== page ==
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Korean food is incredible - full of fermented goodness and culinary tradition, but it's often overlooked. Find out how Hooni Kim is changing people's perceptions of Korean Food and elevating the cuisine on a brand new episode of Chef's Story. Chef Kim is the chef/owner of Hanjan and Danji, two restaurants that re-imagine Korean food in imaginative and inventive ways. Host Dorothy Cann Hamilton chats with chef Kim about his background in medicine, his transition to the kitchen and his passion for the food of Korea. Find out why you should trust your taste buds - not your nose - when it comes to Korean food and hear why Hooni's ultimate dream is just to make people happy. Today's show was brought to you by Whole Foods Market.

"Being a foodie was a hobby. Asian kids didn't grow up to be chefs. If you weren't smart - you ended up in the kitchen. I never thought about cooking as a profession." [17:00]

"It's good to have rules, but ultimately I think a chef's job isn't about the food - it's about people coming in to the restaurant to have a good time. It's our job to facilitate that and it's not always about the food." [29:00]

"My friends should be able to come into the restaurant and before even tasting the food and say 'This reminds me of Hooni' " [39:00]

"Cheese tastes amazing - but if you just smell it, you'll never taste it. That's the same with Korean fermented food." [48:00]

--Hooni Kim on Chef's Story


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Darina Allen joins us on this week's episode of A Taste of the Past, to tell us about Ballymaloe Cookery School located in southern Ireland, of which she is the founder. Linda asks her about real Irish cuisine, and she explains how many people in Ireland were so slow to realize the great benefits of using local food. This program has been sponsored by The International Culinary Center. Today's music provided by Pamela Royal.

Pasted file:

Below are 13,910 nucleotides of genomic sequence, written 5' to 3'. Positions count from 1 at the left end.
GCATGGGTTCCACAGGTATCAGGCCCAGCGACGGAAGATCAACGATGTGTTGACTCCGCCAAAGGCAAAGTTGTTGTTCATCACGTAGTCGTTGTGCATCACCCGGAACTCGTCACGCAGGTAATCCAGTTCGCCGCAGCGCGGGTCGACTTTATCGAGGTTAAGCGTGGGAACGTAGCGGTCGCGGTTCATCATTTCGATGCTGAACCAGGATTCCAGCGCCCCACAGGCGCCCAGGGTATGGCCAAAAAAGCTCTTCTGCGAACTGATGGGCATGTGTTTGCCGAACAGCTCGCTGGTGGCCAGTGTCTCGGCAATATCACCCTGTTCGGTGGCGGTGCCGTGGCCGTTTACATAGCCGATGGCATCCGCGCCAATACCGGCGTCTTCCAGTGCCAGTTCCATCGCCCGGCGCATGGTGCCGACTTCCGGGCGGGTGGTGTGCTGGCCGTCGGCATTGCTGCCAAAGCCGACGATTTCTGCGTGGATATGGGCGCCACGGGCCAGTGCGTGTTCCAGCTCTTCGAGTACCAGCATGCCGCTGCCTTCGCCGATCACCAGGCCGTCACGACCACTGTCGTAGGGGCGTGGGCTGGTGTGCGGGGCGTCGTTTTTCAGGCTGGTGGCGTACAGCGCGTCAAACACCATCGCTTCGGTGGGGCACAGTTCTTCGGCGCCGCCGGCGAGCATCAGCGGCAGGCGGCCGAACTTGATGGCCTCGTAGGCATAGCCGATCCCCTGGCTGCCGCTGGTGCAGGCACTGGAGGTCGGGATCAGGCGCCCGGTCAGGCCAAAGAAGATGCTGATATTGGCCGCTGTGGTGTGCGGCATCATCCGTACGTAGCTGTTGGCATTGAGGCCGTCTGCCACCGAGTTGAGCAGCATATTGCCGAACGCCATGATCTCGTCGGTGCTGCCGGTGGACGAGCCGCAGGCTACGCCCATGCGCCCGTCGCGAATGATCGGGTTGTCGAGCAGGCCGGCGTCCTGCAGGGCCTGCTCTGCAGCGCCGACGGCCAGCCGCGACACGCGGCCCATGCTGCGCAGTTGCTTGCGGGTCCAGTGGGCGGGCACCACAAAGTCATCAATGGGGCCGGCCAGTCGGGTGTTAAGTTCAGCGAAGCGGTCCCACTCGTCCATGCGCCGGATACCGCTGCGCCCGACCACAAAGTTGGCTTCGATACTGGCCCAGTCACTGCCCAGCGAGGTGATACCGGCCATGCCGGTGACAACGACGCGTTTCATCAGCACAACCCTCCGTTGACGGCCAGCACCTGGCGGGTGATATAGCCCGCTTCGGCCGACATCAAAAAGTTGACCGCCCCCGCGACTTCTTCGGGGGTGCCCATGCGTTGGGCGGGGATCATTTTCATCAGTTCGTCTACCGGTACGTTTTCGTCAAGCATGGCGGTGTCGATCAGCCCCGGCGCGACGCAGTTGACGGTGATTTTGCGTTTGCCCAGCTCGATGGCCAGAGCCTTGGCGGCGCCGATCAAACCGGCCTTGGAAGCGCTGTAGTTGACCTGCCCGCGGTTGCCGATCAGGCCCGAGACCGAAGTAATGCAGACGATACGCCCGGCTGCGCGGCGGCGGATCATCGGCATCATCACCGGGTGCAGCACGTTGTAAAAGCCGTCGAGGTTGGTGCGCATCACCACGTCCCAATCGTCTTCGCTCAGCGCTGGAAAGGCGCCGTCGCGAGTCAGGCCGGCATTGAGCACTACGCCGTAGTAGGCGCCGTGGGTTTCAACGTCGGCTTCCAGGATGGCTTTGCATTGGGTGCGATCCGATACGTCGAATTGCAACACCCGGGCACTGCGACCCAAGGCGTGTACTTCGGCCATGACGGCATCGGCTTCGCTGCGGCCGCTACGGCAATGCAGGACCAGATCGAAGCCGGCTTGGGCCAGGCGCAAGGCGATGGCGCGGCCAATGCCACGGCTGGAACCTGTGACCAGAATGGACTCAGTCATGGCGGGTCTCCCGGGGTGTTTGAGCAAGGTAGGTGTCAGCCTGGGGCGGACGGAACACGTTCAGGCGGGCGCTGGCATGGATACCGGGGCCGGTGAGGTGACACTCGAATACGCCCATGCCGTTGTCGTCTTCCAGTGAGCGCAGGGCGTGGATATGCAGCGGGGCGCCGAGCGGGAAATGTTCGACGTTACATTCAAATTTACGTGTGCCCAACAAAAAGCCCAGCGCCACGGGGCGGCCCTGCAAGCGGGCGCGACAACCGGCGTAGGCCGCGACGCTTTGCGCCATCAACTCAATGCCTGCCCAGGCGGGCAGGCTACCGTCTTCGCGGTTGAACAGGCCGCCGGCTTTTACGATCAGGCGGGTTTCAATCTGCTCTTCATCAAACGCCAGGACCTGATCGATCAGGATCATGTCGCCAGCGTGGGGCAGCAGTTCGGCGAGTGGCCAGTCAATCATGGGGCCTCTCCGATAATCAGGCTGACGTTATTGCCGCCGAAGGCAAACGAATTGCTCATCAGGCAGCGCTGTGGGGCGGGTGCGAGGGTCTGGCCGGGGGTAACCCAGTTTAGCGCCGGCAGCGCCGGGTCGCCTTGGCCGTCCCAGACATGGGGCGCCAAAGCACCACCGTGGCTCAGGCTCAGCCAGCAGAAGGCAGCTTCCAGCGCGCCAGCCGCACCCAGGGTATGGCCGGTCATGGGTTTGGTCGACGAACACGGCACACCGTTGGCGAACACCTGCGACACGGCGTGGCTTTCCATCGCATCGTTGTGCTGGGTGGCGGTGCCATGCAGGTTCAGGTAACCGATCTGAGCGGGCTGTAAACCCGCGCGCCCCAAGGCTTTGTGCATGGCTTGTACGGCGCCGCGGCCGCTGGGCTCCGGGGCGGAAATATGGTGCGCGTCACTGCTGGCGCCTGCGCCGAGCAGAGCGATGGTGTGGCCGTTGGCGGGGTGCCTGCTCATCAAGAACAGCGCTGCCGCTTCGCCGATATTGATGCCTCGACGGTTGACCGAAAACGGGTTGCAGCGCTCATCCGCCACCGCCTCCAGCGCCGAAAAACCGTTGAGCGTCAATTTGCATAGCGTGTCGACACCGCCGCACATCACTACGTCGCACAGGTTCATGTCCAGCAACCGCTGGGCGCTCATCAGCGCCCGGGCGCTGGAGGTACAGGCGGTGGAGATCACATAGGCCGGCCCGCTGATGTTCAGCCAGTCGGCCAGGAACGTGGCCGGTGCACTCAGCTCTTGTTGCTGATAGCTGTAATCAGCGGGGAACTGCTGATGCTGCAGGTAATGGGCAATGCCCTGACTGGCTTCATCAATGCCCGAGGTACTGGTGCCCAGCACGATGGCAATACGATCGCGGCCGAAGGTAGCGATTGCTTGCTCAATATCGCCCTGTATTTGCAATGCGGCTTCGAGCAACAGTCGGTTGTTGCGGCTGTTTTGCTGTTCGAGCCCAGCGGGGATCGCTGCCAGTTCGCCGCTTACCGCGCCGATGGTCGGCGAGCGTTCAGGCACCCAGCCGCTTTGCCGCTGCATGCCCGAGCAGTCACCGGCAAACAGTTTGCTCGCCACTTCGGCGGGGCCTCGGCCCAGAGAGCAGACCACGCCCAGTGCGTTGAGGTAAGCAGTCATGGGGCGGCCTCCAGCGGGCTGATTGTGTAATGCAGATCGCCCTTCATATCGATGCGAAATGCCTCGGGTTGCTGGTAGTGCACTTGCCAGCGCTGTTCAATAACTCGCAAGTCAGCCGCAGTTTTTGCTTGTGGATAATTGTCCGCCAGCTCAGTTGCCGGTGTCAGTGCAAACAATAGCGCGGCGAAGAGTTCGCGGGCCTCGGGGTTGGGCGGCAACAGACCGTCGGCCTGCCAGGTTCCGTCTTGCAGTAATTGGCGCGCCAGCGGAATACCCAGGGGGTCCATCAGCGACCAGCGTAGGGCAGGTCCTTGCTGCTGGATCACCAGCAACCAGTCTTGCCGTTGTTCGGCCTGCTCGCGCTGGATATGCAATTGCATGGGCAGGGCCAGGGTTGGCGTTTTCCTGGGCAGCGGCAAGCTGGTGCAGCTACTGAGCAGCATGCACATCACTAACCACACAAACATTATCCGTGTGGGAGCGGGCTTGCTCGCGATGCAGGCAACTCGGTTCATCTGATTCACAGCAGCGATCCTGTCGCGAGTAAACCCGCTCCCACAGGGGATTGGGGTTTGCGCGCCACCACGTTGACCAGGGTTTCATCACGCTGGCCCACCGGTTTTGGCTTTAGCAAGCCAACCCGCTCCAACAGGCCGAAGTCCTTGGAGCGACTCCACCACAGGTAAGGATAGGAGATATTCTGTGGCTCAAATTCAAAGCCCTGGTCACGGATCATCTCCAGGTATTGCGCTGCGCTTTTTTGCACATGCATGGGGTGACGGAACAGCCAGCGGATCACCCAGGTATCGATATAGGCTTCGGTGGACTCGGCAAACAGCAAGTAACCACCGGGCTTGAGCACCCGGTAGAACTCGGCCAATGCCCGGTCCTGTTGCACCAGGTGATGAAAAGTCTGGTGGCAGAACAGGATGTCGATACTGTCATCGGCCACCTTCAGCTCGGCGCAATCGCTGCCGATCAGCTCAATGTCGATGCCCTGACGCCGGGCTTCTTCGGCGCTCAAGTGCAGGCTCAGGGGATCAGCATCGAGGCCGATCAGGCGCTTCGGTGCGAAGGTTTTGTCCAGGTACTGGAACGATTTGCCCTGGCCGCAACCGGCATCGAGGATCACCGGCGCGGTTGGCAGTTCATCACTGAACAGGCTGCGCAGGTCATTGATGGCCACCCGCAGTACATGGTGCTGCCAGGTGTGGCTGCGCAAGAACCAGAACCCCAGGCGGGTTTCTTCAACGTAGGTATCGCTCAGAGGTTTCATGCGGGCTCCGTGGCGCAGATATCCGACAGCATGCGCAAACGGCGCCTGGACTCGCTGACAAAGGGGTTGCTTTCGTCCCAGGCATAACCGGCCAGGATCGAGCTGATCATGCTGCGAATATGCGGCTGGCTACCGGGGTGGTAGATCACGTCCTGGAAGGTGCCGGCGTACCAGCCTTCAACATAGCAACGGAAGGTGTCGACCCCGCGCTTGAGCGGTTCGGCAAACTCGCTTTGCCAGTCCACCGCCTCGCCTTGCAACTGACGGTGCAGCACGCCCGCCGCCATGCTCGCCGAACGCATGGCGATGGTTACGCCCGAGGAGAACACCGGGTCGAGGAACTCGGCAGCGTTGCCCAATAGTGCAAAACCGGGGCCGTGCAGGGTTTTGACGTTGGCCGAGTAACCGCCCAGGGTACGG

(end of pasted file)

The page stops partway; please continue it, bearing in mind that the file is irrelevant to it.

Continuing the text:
"The whole image of irish food, particularly over here [in the U.S.] in no way reflects what's happening in Ireland." [9:00]

--Darina Allen on A Taste of the Past


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Today on Chef's Story Michelle Weaver comes to us from Charleston Grill in Charleston, South Carolina to talk with us about her chef's story! A native from the south and growing up in Alabama, Chef Michelle Weaver was raised with a passion for cooking, from learning at an early age the importance of farm-to-table, to growing up cooking with the freshest ingredients from her mother’s extensive garden and farm, and experiencing the true taste of the soil. Upon receiving her formal training from the New England Culinary Institute which taught her the intimate, hands on approach, Chef Weaver first began her journey as an intern in the French-style kitchen of Chef Daniel Bonnot. Following school, Chef Weaver began cooking in the kitchen of Chef Bob Waggoner at The Wild Boar restaurant in Nashville and subsequently moved with him in 1997 when he took over at Charleston Grill. Working as the Executive Sous Chef, Chef Weaver eventually stepped into the spotlight as the hotel's Executive Chef, part of the Charleston Place Hotel, an Orient-Express property. Tune-in to truly learn and understand the passion needed to becoming a chef, and how Chef Weaver was able to get to her position today. This program has been sponsored by White Oak Pastures.

"At first I wanted to be a marketing director, but I kept coming back to food and beverages." [13:20]

"Charleston was a port city, all of these influences influence the cuisine, and create change." [39:10]

-- Michelle Weaver on Chef's Story


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